Chadderton Organisations

Compiled by the

Chadderton Historical Society

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 Chadderton Organisations

- Past and Present -

Below are listed various organisations which exist, or once existed, in Chadderton. It is the intention of the Historical Society to develop this page so as to include as many such groups as possible for each, in its own unique way, has contributed something to the lives of the people of our town.

 We have commenced by listing a large number of organisations of which we have some knowledge, however slight this may be. We accept that this will be a far from complete list and much research is still required, especially for those groups that now belong only to the pages of history.

 Should any member of the public know of an organisation not listed, please contact:

Website Secretary, Enid Johnson, e-mail: chs@chadderton-hs.freeuk.com

 

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 * No longer in existence

Please Tick on the Index to gain access quickly to the Organisation/s in which you are interested.

1. Chadderton Cancer Research Committee

2. Chadderton Canine Society*

3. Chadderton District Chrysanthemum Society

4. Chadderton Citizens Advice Bureau

5. Chadderton Civic Society*

6. Chadderton and District Band

7. Chadderton District Scouts' Association

8. Chadderton Football Club

9. Chadderton Floral Art Society

10. Chadderton Golf Club*

11. Chadderton Music and Arts Club*

12. Chadderton Orchestral Society*

13. Chadderton and Middleton Sea Cadets

14. Royton and Chadderton Round Table

15. Royton and Chadderton Ladies' Circle

16. Chadderton and Failsworth Rotary Club

17. Chadderton and Failsworth Inner Wheel Club

18. Chadderton Royal British Legion

19. Chadderton Amateur Swimming Club

20. Chadderton Royal National Lifeboat Institute

21. Chadderton Winemakers' Circle*

22. Chadderton Branch: National Federation of Old-Age Pensioners*

23. Chadderton Council of Christian Congregations

24. Chadderton Old People's Welfare Committee*

25. St. Herbert's Amateur Dramatic and Entertainment Society

26. St. Matthew's Cricket Club

27. Chadderton Lyceum*

28. Chadderton Bowling and Cricket Club*

29. Chadderton Poultry and Fanciers' Association*

30. Stockbrook Cycling Club*

31. Chadderton Garrick Club*

32. Chadderton Red Cross*

33. Chadderton St. John's Ambulance Brigade*

34. Chadderton Clean Food Association*

35. South Chadderton Tennis Club*

36. South Chadderton Allotment Association

37. Busk Over-Sixties Club*

38. Fernhurst Allotment Society

39. Churches Together in Chadderton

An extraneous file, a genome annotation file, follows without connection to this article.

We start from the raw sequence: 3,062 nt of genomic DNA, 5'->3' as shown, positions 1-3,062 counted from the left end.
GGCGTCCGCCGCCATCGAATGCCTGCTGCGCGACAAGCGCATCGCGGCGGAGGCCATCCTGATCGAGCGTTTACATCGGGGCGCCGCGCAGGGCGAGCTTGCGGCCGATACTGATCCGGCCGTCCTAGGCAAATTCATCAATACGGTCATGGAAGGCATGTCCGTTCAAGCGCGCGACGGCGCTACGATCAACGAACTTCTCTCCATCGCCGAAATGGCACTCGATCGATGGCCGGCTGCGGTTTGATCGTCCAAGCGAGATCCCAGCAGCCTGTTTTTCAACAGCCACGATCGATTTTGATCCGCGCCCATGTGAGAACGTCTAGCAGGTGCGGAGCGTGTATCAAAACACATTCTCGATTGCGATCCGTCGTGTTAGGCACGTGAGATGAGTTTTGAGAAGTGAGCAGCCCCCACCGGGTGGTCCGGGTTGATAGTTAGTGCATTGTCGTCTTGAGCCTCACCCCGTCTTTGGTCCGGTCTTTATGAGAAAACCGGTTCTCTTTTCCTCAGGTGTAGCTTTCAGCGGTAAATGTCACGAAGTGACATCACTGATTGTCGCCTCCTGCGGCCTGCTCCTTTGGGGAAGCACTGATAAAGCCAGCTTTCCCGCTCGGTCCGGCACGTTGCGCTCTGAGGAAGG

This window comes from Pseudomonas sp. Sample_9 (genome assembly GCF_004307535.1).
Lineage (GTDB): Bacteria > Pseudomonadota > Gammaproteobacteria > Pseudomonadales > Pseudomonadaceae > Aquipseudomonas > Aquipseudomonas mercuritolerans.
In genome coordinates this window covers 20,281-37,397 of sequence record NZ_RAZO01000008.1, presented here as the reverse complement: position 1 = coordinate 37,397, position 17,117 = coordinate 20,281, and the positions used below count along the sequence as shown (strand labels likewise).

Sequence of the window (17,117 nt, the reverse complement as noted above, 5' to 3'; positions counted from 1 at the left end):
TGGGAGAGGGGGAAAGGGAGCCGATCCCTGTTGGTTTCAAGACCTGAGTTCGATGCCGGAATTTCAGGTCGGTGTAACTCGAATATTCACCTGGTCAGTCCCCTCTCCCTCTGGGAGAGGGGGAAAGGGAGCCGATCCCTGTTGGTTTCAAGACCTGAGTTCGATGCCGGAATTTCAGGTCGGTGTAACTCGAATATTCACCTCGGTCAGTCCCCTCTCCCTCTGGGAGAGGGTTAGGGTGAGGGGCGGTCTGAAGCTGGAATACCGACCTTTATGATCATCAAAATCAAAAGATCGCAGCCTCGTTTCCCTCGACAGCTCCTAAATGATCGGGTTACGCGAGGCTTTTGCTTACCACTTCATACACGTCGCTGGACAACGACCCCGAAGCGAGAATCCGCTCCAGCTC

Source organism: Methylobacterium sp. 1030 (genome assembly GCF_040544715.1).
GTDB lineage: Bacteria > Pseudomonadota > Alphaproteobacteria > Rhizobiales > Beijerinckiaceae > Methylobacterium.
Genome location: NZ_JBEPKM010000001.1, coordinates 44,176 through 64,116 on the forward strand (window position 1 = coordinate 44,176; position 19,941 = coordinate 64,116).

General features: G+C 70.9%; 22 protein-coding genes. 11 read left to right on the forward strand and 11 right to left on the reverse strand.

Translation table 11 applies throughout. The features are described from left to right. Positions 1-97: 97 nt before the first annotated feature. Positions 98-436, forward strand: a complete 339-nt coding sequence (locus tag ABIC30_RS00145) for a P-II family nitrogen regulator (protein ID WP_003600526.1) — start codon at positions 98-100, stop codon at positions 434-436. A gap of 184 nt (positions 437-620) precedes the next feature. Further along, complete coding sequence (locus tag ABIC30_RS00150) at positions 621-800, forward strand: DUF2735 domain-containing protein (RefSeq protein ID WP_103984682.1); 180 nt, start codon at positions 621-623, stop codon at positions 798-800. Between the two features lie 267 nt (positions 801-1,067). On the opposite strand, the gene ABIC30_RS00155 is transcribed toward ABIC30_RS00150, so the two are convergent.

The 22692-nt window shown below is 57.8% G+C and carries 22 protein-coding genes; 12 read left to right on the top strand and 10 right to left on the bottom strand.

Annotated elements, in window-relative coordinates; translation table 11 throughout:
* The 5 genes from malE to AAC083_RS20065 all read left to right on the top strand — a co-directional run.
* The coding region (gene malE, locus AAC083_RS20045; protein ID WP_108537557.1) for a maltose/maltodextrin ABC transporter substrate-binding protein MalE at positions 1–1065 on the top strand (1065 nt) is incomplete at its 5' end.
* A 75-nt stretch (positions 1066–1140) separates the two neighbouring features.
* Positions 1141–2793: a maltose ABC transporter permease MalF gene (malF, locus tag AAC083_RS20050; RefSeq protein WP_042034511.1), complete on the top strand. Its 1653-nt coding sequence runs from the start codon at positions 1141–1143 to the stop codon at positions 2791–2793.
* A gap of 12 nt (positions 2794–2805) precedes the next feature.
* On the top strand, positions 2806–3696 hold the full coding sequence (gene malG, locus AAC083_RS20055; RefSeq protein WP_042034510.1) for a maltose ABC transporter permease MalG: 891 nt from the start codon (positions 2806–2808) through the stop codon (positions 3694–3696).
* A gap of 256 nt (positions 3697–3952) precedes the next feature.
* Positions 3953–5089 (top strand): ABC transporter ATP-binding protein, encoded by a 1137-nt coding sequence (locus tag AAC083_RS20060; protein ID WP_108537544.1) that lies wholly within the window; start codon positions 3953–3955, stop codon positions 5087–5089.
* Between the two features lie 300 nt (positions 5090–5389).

40. Chadderton Rifle & Pistol Club

 

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Chadderton Cancer Research Committee

History and Current Information

 (Page currently being developed)

 

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 2.

Chadderton Canine Society

History and Cessation
 (Page currently being developed)

 

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Chadderton District Chrysanthemum Society

History and Current Information 

 After an advert had been placed in the local press the inaugural meeting was held at Chadderton Library on 5th January 1938. Mr. A Bayley was appointed Chairman, and Mr. S. B. Heywood appointed Secretary. It was resolved that a Chrysanthemum Society should be formed in Chadderton with the object of promoting horticulture in general and the growth of chrysanthemums in particular. Its activities would be open to all who resided, or had greenhouses, within the Urban District of Chadderton. The following resolutions were passed:

The Entrance Fee to be 1s. 0d. [5p]

The Annual Subscription to be 2s 6d [12½p]

The Entry Fee to be paid by the next meeting, and the Subscription by September. The financial year would run from January to December.

The first elected Committee consisted of the Chairman and Secretary, and the following members: F. Isherwood, A. Chadderton, C. Whittle, G. Lowe, J. Wilson, W. Howarth, A. Boardman, T. Gregory, T. Hitching, J. Fallon, P. Proffitt, S. Booth,

It was also resolved that the Society would ask Chadderton Council for the free use of the (large) library lecture hall for 12 months. This was granted and the Society was pleased when Councillor George H. Ogden J. P. accepted the office of President. The Society was also granted the use of the town's Coat-of-Arms which it displayed on its Show Schedules.

The Society became affiliated to the Northern Counties Chrysanthemum League and eight Vice-Presidents were elected following an appeal. Among these were Sir A. N. Stewart Sandeman, Member of Parliament for Chadderton (which was then in the Constituency of Middleton and Prestwich), County Councillor J. R. Hague, Councillor Herbert Brabin, and former councillor Ernest Kempsey.

The Society sought funds for prizes and cups from a number of organisations, including the Royal Botanical Horticultural Society. The local M. P. was also approached for the donation of cups. Adverts in the first schedule cost 15s 0d [75p] for a full page; 7s 6d [37½p] for half a page; and 4s 0d [20p] for a quarter page. It was also agreed that school children could be admitted to the show if accompanied by their teachers.

The first show was held at Chadderton Town Hall on Friday 11th, and Saturday 12th November 1938, the Chairman of the Council, Councillor Spencer Johnson, being invited to open the Show. It was decided that refreshments would not be served, but that the services of an orchestra to play selections would be worthwhile pursuing. Unfortunately, none was available and the Society had to be content with the loan of a radiogram. This first Show was a great success and the Chrysanthemum Show was to become an annual affair at the Town Hall, although no shows were held in the war years of 1941, 1942 and 1943.